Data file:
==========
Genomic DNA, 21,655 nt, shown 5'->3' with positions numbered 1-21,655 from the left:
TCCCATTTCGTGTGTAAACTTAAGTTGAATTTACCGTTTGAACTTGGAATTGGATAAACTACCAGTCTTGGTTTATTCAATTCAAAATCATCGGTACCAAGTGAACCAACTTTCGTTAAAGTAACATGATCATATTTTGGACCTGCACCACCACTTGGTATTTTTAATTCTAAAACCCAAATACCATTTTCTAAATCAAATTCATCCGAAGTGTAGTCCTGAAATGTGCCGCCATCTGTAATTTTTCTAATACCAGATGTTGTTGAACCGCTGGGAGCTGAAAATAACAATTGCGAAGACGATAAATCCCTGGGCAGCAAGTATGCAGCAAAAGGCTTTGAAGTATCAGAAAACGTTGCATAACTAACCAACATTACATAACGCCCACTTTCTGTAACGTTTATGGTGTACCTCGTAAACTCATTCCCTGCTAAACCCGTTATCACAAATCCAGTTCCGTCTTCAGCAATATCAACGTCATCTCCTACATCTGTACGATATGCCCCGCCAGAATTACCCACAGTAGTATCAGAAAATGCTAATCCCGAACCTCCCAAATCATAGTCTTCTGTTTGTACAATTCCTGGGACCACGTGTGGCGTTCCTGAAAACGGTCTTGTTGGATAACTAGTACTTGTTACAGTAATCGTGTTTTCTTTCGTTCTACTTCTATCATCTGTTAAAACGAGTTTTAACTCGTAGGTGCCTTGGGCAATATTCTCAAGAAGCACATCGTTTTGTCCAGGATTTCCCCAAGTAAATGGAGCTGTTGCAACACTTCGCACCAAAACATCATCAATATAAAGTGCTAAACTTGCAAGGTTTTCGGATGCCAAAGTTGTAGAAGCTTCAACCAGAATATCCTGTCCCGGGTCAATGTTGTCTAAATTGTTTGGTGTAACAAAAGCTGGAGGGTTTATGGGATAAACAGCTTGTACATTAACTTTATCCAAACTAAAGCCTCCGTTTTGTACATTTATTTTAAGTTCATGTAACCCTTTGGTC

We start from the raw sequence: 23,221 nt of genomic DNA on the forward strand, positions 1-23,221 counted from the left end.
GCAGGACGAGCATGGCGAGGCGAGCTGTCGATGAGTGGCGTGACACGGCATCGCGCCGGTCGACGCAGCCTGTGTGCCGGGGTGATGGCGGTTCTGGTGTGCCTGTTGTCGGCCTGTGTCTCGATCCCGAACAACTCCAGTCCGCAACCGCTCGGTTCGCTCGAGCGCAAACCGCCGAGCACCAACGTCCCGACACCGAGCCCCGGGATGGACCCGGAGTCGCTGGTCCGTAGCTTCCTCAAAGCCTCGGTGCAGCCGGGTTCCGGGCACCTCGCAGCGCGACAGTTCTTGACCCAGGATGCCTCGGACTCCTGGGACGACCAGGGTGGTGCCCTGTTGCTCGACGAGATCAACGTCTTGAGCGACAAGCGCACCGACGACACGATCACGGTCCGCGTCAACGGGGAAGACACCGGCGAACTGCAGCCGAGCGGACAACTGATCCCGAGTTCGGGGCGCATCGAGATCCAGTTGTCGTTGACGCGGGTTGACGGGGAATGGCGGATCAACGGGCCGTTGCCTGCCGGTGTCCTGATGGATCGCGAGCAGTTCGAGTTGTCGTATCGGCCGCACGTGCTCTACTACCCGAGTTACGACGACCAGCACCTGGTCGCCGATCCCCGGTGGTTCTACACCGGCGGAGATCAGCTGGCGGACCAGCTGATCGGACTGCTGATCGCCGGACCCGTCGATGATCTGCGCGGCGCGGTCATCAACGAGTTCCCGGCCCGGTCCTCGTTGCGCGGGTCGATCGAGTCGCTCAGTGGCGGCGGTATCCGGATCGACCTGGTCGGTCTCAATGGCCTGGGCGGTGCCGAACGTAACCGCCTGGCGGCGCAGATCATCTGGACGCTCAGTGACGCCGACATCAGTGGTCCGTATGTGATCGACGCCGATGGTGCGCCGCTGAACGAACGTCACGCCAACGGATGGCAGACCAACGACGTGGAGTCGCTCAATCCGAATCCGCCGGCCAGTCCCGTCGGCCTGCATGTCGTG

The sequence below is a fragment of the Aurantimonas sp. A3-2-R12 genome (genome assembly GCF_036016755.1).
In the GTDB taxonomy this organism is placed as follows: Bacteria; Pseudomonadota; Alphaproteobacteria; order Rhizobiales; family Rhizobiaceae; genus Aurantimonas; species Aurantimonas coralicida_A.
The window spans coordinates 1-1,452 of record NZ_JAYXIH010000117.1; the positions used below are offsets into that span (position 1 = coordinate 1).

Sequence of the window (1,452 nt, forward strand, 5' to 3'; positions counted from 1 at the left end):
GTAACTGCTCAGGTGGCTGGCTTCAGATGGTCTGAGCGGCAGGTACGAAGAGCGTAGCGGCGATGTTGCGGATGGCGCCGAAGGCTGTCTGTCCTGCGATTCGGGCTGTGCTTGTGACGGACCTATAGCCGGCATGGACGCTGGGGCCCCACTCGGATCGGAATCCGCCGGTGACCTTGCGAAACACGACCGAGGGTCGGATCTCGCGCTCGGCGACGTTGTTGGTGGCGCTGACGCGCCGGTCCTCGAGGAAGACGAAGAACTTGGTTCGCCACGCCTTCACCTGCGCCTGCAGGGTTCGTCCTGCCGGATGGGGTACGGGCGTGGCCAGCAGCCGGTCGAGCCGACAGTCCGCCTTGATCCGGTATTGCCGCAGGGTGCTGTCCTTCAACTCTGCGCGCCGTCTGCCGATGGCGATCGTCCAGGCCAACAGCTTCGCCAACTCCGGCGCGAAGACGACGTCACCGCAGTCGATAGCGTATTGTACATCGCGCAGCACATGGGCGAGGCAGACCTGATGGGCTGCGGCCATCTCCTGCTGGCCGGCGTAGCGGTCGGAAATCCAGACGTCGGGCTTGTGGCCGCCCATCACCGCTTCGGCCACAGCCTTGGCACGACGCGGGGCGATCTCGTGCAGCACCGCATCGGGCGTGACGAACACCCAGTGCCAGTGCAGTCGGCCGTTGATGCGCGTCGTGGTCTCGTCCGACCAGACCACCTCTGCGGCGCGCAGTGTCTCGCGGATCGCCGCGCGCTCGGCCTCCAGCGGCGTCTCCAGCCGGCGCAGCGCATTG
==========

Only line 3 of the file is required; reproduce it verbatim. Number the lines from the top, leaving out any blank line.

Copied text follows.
We start from the raw sequence: 23,221 nt of genomic DNA on the forward strand, positions 1-23,221 counted from the left end.